Elephant and Castle. Robin Baker’s romantic comedy charts the relationship between insecure, self-destructive Ian and enigmatic aspiring novelist Kat. The story begins at the end of their relationship and goes back to its origins and Kat’s arrival into the midst of Ian’s premature mid-life crisis.
Germinal. Set in 1860s France, a struggling mining community takes refuge in the revolutionary young outsider, Étienne. Emile Zola’s masterpiece brought vividly to life, dramatised by Diana Griffiths.
Last Days of Grace. By Nick Warburton. Easter Monday 1908 sees snow on the ground as WG Grace contemplates another day in his long cricketing career. Arriving at the Oval, the ageing icon cannot bear to sit in the clubhouse to meet the usual people. Instead, he trudges out into the cold to face a different type of questioning.
Mrs Warren’s Profession. By Bernard Shaw. The issue of Victorian prostitution and double standards are examined in dramatic form as Mrs Warren reveals to her daughter the source of her income and admits her daughter’s own parentage. Having completed her studies at Cambridge, Vivie Warren intends to become a lawyer. She has two suitors, Frank Gardiner, the son of the local rector and an older man-about-town, Sir George Croft. She is shocked when her mother reveals that the source of the family income is from European brothels, and that Croft is involved in the business. Vivie rejects Croft, who reveals that she cannot marry Frank Gardiner because he is her half-brother. Vivie rejects her mother and pursues an independent life. This is an important play – effectively banned by the Royal Chamberlain for 30 years because of its subject matter. It still raises issues of morality and fair trade, as well as the role of women in the workplace.
So Much Blood. By Simon Brett. With Francis Mathews. Charles Paris takes his one-man show to the 1999 Edinburgh Fringe Festival, filling a vacant spot at a student venue which is a hotbed of behind-the-scenes drama, until a stage dagger turns murderously into a real one.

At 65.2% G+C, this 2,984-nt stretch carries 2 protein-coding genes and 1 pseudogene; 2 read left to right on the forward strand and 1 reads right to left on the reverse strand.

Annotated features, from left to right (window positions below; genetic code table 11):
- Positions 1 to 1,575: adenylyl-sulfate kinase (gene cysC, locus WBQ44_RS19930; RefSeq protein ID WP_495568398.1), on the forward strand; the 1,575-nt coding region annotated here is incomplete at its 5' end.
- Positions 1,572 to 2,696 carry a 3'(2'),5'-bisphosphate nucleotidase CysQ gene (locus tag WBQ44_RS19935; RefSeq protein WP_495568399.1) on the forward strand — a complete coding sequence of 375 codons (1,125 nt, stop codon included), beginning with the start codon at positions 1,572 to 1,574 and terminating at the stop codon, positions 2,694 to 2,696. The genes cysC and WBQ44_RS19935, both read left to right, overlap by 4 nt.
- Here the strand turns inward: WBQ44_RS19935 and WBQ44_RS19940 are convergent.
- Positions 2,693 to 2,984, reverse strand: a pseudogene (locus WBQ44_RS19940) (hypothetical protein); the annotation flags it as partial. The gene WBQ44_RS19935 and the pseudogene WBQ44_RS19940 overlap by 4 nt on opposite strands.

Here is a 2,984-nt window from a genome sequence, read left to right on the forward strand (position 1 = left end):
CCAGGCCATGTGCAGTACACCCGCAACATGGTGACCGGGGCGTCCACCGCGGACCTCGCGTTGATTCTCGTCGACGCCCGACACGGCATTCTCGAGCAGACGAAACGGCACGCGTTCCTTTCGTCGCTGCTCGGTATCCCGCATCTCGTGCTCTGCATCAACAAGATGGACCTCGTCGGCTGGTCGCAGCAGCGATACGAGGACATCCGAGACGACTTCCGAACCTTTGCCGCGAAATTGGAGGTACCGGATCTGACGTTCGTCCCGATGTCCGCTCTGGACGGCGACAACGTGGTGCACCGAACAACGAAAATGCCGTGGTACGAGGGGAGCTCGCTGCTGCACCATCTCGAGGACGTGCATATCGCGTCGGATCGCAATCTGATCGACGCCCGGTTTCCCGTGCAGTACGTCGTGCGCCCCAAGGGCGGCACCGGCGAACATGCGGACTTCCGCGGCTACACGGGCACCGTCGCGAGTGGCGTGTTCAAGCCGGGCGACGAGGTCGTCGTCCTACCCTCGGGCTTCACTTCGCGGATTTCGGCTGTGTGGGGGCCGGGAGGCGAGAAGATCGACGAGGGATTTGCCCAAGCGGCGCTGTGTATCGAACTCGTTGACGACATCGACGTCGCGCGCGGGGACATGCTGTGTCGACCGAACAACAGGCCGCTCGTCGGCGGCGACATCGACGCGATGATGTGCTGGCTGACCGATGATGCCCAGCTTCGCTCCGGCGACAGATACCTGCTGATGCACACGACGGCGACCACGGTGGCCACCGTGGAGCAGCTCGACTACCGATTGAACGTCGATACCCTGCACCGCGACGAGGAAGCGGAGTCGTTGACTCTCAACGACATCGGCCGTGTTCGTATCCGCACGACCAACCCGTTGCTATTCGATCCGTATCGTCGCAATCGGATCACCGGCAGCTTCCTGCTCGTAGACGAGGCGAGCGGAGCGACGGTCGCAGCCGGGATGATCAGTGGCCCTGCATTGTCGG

More Charles Paris in the Detective Pages.
The Worst Journey in the World. Apsley Cherry-Garrard’s gripping account of his experiences as the youngest member of Captain Scott’s polar expedition team, adapted by Stef Penney. In the austerely beautiful icescapes of Antarctica, things go disastrously wrong.
They Have Oak Trees in North Carolina. Sarah Wooley’s suspenseful drama about a marriage in crisis, a split-second decision and the choices we make to try to ensure our future happiness. In 1986, Ray and Eileen’s five-year-old son Patrick vanishes in Florida. Twenty two years later, a good-looking American named Clay arrives in their small village, claiming to be their missing son.
More Alan Ayckbourn on the Alan Ayckbourn Page.
The Duchess of Malfi. By John Webster. The Duchess of Malfi is one of the great Jacobean plays, and this new production focuses on the personal tragedies of a powerful family rent by lust and betrayal. When the widowed Duchess marries her steward Antonio, the choice challenges the accepted social order and established lines of power. It also brings her into direct conflict with her powerful brothers, the Duke Ferdinand and the scheming Cardinal, and tragedy ensues. The dark tale is enhanced by dark music written especially for the play.